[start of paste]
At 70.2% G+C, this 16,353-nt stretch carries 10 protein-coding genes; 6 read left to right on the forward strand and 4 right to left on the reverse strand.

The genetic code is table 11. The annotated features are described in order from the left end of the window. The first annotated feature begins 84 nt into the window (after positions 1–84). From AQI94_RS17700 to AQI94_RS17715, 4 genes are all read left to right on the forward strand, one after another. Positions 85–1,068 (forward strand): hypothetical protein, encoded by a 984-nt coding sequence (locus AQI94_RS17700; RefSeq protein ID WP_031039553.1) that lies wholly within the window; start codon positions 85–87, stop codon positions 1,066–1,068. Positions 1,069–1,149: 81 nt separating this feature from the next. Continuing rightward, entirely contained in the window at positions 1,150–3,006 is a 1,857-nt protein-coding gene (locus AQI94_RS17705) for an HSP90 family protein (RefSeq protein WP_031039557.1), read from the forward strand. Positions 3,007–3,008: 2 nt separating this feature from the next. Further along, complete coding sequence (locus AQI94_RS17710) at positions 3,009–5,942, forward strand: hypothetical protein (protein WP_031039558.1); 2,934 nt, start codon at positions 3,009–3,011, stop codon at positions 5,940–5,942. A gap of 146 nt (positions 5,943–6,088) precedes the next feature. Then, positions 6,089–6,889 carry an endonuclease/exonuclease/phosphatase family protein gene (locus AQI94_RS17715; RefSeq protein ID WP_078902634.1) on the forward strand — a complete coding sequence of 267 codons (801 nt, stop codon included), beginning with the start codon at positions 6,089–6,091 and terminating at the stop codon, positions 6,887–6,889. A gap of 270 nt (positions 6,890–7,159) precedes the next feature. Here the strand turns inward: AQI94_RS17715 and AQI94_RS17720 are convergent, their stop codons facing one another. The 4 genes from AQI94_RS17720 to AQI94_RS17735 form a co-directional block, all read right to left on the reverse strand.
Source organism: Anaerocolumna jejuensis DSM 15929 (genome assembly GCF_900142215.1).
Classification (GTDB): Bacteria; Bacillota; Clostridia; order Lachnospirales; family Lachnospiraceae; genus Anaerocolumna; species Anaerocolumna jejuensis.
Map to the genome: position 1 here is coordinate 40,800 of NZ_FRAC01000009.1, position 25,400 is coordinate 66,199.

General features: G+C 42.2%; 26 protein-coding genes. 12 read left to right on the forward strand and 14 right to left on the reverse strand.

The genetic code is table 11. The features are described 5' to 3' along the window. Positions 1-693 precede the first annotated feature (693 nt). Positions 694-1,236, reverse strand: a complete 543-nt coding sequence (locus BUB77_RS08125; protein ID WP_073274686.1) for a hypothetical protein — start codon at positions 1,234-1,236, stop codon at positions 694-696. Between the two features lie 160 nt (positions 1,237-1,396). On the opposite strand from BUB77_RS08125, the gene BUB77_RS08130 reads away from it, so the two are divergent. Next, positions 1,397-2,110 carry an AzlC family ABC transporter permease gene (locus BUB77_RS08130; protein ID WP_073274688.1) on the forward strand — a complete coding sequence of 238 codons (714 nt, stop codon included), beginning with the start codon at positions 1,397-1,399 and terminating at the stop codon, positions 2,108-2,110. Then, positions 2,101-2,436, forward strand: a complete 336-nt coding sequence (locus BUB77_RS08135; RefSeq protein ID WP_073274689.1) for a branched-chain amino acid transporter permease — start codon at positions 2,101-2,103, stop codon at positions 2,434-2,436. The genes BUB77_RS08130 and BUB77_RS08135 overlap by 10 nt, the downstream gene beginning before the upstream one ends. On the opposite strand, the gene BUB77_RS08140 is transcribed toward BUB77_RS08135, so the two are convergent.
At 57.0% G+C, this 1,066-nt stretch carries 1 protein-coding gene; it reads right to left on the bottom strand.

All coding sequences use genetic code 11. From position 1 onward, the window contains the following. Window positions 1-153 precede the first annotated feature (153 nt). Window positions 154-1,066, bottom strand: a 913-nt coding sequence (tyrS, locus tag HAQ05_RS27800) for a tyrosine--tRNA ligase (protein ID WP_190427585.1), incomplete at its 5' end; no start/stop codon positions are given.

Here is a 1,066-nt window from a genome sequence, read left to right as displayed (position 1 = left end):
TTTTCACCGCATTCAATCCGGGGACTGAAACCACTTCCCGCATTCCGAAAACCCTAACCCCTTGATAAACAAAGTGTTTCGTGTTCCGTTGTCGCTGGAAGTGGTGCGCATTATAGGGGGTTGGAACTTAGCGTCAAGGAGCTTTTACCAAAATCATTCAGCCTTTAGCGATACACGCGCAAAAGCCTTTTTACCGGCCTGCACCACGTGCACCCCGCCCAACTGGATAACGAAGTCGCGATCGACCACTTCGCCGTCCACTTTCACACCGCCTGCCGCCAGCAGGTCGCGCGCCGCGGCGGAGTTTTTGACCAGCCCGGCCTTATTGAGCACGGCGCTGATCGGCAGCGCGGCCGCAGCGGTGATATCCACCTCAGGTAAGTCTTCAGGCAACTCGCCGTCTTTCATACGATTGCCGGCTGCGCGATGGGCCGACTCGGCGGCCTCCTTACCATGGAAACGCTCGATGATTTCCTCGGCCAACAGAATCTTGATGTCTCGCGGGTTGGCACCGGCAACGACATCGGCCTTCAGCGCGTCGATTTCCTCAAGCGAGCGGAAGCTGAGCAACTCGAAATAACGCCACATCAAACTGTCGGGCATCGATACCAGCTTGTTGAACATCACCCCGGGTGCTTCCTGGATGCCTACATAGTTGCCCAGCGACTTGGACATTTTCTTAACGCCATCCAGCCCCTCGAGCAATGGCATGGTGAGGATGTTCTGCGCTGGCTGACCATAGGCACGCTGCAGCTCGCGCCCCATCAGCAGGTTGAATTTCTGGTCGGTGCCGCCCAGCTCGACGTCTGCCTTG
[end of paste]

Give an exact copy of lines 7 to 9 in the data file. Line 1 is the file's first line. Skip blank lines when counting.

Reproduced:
The genetic code is table 11. The features are described 5' to 3' along the window. Positions 1-693 precede the first annotated feature (693 nt). Positions 694-1,236, reverse strand: a complete 543-nt coding sequence (locus BUB77_RS08125; protein ID WP_073274686.1) for a hypothetical protein — start codon at positions 1,234-1,236, stop codon at positions 694-696. Between the two features lie 160 nt (positions 1,237-1,396). On the opposite strand from BUB77_RS08125, the gene BUB77_RS08130 reads away from it, so the two are divergent. Next, positions 1,397-2,110 carry an AzlC family ABC transporter permease gene (locus BUB77_RS08130; protein ID WP_073274688.1) on the forward strand — a complete coding sequence of 238 codons (714 nt, stop codon included), beginning with the start codon at positions 1,397-1,399 and terminating at the stop codon, positions 2,108-2,110. Then, positions 2,101-2,436, forward strand: a complete 336-nt coding sequence (locus BUB77_RS08135; RefSeq protein ID WP_073274689.1) for a branched-chain amino acid transporter permease — start codon at positions 2,101-2,103, stop codon at positions 2,434-2,436. The genes BUB77_RS08130 and BUB77_RS08135 overlap by 10 nt, the downstream gene beginning before the upstream one ends. On the opposite strand, the gene BUB77_RS08140 is transcribed toward BUB77_RS08135, so the two are convergent.
At 57.0% G+C, this 1,066-nt stretch carries 1 protein-coding gene; it reads right to left on the bottom strand.

All coding sequences use genetic code 11. From position 1 onward, the window contains the following. Window positions 1-153 precede the first annotated feature (153 nt). Window positions 154-1,066, bottom strand: a 913-nt coding sequence (tyrS, locus tag HAQ05_RS27800) for a tyrosine--tRNA ligase (protein ID WP_190427585.1), incomplete at its 5' end; no start/stop codon positions are given.